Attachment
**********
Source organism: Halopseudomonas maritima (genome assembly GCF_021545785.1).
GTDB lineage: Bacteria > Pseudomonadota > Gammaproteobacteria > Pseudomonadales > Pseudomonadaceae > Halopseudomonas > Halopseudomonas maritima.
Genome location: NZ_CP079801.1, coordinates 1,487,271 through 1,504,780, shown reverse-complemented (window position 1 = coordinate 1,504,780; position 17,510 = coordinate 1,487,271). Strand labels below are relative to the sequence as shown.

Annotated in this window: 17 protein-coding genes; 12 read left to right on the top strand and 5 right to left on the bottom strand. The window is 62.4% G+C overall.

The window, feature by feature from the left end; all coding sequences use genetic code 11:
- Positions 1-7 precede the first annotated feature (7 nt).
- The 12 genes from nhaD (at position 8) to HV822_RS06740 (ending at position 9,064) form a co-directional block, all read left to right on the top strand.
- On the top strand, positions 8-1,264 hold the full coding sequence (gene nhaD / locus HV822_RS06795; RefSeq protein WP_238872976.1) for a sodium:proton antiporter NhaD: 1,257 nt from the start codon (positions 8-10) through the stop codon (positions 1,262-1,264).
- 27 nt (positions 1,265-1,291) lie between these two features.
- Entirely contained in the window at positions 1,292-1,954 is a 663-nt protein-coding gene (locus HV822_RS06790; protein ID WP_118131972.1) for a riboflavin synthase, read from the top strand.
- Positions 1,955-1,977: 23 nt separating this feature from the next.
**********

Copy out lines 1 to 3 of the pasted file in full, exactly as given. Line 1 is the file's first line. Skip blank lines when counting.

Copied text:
Source organism: Halopseudomonas maritima (genome assembly GCF_021545785.1).
GTDB lineage: Bacteria > Pseudomonadota > Gammaproteobacteria > Pseudomonadales > Pseudomonadaceae > Halopseudomonas > Halopseudomonas maritima.
Genome location: NZ_CP079801.1, coordinates 1,487,271 through 1,504,780, shown reverse-complemented (window position 1 = coordinate 1,504,780; position 17,510 = coordinate 1,487,271). Strand labels below are relative to the sequence as shown.